After a period of career indecision, 23-year-old Aucklander Niuafe Junior Malupo is now doing what he loves - and having his own business is quite literally the icing on the cake.
He'd had a shot at a hospitality course after leaving school, then went into retail for a year, and then one day came home to his mother and said he didn't want to do any of that any more - he wanted to make cakes.
Not just any cakes, but intricately decorated, gloriously coloured, lavishly iced, complex creations almost too beautiful to eat. Some draw inspiration from his Tongan culture - tapa, for example, becomes a delicate latticework. And then there's Malupo's signature "dripping" technique using either chocolate ganache or white chocolate.
Malupo's mum, Olga Williams, who had four other boys and a girl, inspired his love of baking.
"It began at home," Malupo says.
"Growing up I was fortunate enough to have Mum, who baked every single weekend and used to bake for church functions and family gatherings … I was always just Mum's kitchen hand … helping her."
Williams said she learnt to bake the same way.
"I learnt from my mother too … she did a lot of baking for her church and I would always stay up with her and watch her bake and cook.
"And then I just had the passion for it and I did the same thing when I had my own family, but I never thought that one of the boys would pick it up from me!"
The pair now form a dream team at Niu Cakery in Auckland's New Lynn, which Malupo opened in March 2016. Olga does the baking, her son does the decorating. Their bakery is attached to the shop of another of Malupo's mentors, Becky McGill, who owns the cake-decoration business Miss Bon Bon.
Williams says when her son first announced his plans she was worried it was a bit of a pipe dream.
"What I didn't know was that he was actually doing research on the internet, looking at how people decorate their cakes … he wanted to do that over here … so he actually taught himself.
"He started from home baking for friends and family … a lot of mistakes. But I kept pushing and said 'that's how you learn, learn from your mistakes and just keep going' and he did."
The other big player in this business equation is social media. After Malupo came home and announced his dream, he started decorating cakes and putting them on Facebook for friends and family to see. He perfected his craft by watching YouTube videos of cake decorators and following the Instagram accounts of some favourite bakers such as Katherine Sabbath.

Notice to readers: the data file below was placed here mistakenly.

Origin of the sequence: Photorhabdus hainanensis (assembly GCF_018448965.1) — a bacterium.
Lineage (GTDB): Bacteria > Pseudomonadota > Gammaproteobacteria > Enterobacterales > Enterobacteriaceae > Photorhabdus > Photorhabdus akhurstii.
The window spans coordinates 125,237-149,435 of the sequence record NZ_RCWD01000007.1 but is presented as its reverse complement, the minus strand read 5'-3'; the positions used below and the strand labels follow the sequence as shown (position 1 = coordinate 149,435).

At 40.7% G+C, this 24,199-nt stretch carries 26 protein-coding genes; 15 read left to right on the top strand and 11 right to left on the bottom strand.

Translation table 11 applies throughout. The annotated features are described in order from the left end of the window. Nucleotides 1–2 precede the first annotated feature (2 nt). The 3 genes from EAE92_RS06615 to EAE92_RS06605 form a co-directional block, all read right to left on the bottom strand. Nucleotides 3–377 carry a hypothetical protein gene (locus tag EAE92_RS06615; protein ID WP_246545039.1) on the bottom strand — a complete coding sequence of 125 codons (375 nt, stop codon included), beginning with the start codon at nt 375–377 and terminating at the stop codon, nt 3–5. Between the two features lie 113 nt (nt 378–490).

His friends and family couldn't get enough of his creations, from cupcakes to special event cakes. He and Olga started holding "bake sales" at home, and the demand suggested the business opportunity.
At the age of 22, he felt he had honed his skill enough to move out of the kitchen at home and open up Niu Cakery in New Lynn. That was in March 2016. In August, he opened the shopfront as well, but the demand was such he now only opens that on special bake-sale days that he advertises on Facebook.
Things really took off when Malupo opened his Instagram account and started tagging the likes of Katherine Sabbath and other favourite bakers - he was overjoyed when she mentioned him.
His Instagram following has grown to about 27,000 and the orders keep rolling in - the week that 30 special-occasion cakes were due on one Saturday tested his piping skills to the max.
"Seeing Katherine's work really inspired me to push the boundaries and do things that people haven't seen before in New Zealand.
"The day we opened up, everyone turned up, I didn't expect it. People were queuing up the street around the corner for the bake sale … I didn't really think it would take off that fast and ever since then I've been fully booked for months in advance."
He acknowledges the power of social media in growing his business as well as giving him feedback and advice from other cake makers.
Malupo also received recognition from the Tongan community - the Tongan Youth Excellence Award in the Business Category.
He says that was "really special" to him.
A typical work week sees all the cakes baked in the beginning of the week, as well as preparing the icing and fillings, giving Malupo plenty of time to work his creative magic with a piping bag. The day before the cake is due, they fill, crumb and decorate it.
"The longest process is the decorating," he said. "Because I'm such a perfectionist - I have to pick on every little detail. A lot of it is free-styling."
Malupo attempted to show Sunday Morning's presenter Wallace Chapman how to ice a cupcake. Wallace is going to stick to broadcasting: